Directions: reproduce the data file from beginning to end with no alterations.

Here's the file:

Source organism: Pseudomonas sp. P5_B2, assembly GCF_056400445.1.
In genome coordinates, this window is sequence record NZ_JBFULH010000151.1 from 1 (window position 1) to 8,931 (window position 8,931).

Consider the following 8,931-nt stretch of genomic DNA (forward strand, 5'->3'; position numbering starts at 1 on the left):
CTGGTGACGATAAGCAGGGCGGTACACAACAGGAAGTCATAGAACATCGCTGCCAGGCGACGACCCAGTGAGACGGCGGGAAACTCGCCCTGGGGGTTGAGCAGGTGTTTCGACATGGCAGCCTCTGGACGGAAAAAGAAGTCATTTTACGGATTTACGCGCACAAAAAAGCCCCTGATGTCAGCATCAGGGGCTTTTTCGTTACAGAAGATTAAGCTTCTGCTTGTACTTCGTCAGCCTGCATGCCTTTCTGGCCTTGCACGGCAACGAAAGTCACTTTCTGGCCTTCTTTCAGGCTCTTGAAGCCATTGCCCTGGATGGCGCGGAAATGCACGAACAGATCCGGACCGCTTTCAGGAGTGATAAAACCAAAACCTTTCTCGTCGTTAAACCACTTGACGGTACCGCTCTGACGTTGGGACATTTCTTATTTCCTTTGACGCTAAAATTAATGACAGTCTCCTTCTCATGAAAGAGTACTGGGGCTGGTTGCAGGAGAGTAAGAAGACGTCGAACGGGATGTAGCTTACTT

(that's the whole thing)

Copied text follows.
Source organism: Pseudomonas sp. P5_B2, assembly GCF_056400445.1.
In genome coordinates, this window is sequence record NZ_JBFULH010000151.1 from 1 (window position 1) to 8,931 (window position 8,931).

Consider the following 8,931-nt stretch of genomic DNA (forward strand, 5'->3'; position numbering starts at 1 on the left):
CTGGTGACGATAAGCAGGGCGGTACACAACAGGAAGTCATAGAACATCGCTGCCAGGCGACGACCCAGTGAGACGGCGGGAAACTCGCCCTGGGGGTTGAGCAGGTGTTTCGACATGGCAGCCTCTGGACGGAAAAAGAAGTCATTTTACGGATTTACGCGCACAAAAAAGCCCCTGATGTCAGCATCAGGGGCTTTTTCGTTACAGAAGATTAAGCTTCTGCTTGTACTTCGTCAGCCTGCATGCCTTTCTGGCCTTGCACGGCAACGAAAGTCACTTTCTGGCCTTCTTTCAGGCTCTTGAAGCCATTGCCCTGGATGGCGCGGAAATGCACGAACAGATCCGGACCGCTTTCAGGAGTGATAAAACCAAAACCTTTCTCGTCGTTAAACCACTTGACGGTACCGCTCTGACGTTGGGACATTTCTTATTTCCTTTGACGCTAAAATTAATGACAGTCTCCTTCTCATGAAAGAGTACTGGGGCTGGTTGCAGGAGAGTAAGAAGACGTCGAACGGGATGTAGCTTACTT